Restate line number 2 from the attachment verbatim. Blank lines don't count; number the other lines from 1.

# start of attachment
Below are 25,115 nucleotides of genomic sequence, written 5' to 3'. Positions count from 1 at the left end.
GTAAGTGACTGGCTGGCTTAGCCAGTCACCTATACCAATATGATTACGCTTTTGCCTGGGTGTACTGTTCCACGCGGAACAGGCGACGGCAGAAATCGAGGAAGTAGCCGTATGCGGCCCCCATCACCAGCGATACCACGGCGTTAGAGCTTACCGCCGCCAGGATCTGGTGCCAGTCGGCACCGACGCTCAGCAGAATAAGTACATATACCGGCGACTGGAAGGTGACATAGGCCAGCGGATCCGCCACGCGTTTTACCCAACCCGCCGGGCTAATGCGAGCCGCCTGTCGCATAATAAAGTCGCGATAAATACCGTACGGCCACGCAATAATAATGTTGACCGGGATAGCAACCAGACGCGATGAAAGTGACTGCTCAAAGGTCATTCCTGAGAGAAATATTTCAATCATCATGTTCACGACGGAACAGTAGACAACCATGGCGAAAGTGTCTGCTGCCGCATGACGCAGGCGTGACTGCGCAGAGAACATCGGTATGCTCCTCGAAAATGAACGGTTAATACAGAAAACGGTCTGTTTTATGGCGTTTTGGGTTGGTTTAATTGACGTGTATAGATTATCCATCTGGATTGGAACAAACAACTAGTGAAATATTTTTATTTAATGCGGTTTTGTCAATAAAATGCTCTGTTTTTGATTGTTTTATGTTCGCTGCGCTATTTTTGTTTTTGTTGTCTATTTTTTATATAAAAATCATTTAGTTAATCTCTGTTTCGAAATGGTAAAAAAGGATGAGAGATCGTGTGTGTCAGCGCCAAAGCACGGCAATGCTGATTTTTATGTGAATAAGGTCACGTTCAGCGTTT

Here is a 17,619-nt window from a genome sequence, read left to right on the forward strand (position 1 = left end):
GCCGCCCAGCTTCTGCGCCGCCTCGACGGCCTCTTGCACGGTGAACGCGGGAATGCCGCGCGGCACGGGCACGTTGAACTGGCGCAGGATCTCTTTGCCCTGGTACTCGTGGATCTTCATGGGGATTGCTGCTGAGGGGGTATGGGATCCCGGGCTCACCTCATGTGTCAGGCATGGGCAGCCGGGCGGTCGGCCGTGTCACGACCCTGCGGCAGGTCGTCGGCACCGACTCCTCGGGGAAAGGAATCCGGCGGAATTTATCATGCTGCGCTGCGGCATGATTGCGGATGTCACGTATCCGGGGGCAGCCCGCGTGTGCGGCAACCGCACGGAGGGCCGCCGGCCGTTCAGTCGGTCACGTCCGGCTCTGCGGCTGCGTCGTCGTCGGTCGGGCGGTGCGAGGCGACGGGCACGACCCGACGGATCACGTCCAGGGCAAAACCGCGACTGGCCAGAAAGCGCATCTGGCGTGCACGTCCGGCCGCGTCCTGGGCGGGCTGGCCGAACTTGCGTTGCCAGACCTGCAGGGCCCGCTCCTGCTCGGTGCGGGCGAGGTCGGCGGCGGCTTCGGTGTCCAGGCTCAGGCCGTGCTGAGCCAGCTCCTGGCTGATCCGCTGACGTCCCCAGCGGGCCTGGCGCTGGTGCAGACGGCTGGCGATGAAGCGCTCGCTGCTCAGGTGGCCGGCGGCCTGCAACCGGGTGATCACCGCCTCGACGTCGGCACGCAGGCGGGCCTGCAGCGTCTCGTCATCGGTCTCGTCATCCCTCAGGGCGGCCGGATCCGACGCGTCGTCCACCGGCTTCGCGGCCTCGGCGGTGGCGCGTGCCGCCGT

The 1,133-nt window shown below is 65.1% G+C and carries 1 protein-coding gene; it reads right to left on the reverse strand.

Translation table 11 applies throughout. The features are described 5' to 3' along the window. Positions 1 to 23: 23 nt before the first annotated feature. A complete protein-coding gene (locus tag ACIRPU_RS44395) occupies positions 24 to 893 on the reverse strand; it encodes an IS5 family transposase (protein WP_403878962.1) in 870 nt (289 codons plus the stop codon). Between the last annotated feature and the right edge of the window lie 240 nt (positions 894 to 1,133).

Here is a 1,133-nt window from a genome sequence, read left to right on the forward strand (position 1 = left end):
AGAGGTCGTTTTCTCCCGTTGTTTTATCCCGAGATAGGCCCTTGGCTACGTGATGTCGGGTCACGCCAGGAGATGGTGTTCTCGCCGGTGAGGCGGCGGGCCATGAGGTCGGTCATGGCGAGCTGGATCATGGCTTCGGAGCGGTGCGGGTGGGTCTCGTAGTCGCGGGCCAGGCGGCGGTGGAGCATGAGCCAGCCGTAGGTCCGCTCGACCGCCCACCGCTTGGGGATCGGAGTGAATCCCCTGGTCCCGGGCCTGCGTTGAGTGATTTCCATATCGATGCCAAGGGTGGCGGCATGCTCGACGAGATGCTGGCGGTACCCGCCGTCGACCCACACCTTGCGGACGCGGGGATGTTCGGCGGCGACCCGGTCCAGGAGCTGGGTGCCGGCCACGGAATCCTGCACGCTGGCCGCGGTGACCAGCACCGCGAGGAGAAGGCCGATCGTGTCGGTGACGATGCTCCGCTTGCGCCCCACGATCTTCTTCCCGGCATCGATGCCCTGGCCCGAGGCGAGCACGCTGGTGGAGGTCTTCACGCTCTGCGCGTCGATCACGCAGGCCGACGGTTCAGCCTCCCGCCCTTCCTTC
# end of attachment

GTAAGTGACTGGCTGGCTTAGCCAGTCACCTATACCAATATGATTACGCTTTTGCCTGGGTGTACTGTTCCACGCGGAACAGGCGACGGCAGAAATCGAGGAAGTAGCCGTATGCGGCCCCCATCACCAGCGATACCACGGCGTTAGAGCTTACCGCCGCCAGGATCTGGTGCCAGTCGGCACCGACGCTCAGCAGAATAAGTACATATACCGGCGACTGGAAGGTGACATAGGCCAGCGGATCCGCCACGCGTTTTACCCAACCCGCCGGGCTAATGCGAGCCGCCTGTCGCATAATAAAGTCGCGATAAATACCGTACGGCCACGCAATAATAATGTTGACCGGGATAGCAACCAGACGCGATGAAAGTGACTGCTCAAAGGTCATTCCTGAGAGAAATATTTCAATCATCATGTTCACGACGGAACAGTAGACAACCATGGCGAAAGTGTCTGCTGCCGCATGACGCAGGCGTGACTGCGCAGAGAACATCGGTATGCTCCTCGAAAATGAACGGTTAATACAGAAAACGGTCTGTTTTATGGCGTTTTGGGTTGGTTTAATTGACGTGTATAGATTATCCATCTGGATTGGAACAAACAACTAGTGAAATATTTTTATTTAATGCGGTTTTGTCAATAAAATGCTCTGTTTTTGATTGTTTTATGTTCGCTGCGCTATTTTTGTTTTTGTTGTCTATTTTTTATATAAAAATCATTTAGTTAATCTCTGTTTCGAAATGGTAAAAAAGGATGAGAGATCGTGTGTGTCAGCGCCAAAGCACGGCAATGCTGATTTTTATGTGAATAAGGTCACGTTCAGCGTTT